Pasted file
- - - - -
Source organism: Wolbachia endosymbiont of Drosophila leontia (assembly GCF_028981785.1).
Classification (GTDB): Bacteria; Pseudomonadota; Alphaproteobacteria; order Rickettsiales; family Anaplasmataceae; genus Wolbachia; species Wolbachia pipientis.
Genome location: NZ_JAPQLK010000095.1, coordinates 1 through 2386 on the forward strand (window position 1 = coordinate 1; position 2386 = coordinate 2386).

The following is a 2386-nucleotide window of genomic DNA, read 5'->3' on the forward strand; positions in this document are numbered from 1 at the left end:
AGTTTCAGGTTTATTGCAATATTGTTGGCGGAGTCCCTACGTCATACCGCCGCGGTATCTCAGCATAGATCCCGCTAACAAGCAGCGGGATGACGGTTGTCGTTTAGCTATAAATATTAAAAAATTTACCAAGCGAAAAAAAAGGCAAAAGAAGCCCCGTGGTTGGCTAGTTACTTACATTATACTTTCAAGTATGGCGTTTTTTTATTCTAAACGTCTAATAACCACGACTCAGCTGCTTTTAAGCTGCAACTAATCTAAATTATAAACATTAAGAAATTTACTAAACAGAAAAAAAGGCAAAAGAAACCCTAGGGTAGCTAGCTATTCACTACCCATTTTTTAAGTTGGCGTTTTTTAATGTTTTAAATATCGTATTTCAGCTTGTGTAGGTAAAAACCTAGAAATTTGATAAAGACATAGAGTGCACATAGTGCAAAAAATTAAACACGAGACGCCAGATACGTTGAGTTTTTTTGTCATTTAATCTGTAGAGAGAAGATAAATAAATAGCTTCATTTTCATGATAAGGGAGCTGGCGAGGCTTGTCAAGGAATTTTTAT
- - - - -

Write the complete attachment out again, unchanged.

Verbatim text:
Source organism: Wolbachia endosymbiont of Drosophila leontia (assembly GCF_028981785.1).
Classification (GTDB): Bacteria; Pseudomonadota; Alphaproteobacteria; order Rickettsiales; family Anaplasmataceae; genus Wolbachia; species Wolbachia pipientis.
Genome location: NZ_JAPQLK010000095.1, coordinates 1 through 2386 on the forward strand (window position 1 = coordinate 1; position 2386 = coordinate 2386).

The following is a 2386-nucleotide window of genomic DNA, read 5'->3' on the forward strand; positions in this document are numbered from 1 at the left end:
AGTTTCAGGTTTATTGCAATATTGTTGGCGGAGTCCCTACGTCATACCGCCGCGGTATCTCAGCATAGATCCCGCTAACAAGCAGCGGGATGACGGTTGTCGTTTAGCTATAAATATTAAAAAATTTACCAAGCGAAAAAAAAGGCAAAAGAAGCCCCGTGGTTGGCTAGTTACTTACATTATACTTTCAAGTATGGCGTTTTTTTATTCTAAACGTCTAATAACCACGACTCAGCTGCTTTTAAGCTGCAACTAATCTAAATTATAAACATTAAGAAATTTACTAAACAGAAAAAAAGGCAAAAGAAACCCTAGGGTAGCTAGCTATTCACTACCCATTTTTTAAGTTGGCGTTTTTTAATGTTTTAAATATCGTATTTCAGCTTGTGTAGGTAAAAACCTAGAAATTTGATAAAGACATAGAGTGCACATAGTGCAAAAAATTAAACACGAGACGCCAGATACGTTGAGTTTTTTTGTCATTTAATCTGTAGAGAGAAGATAAATAAATAGCTTCATTTTCATGATAAGGGAGCTGGCGAGGCTTGTCAAGGAATTTTTAT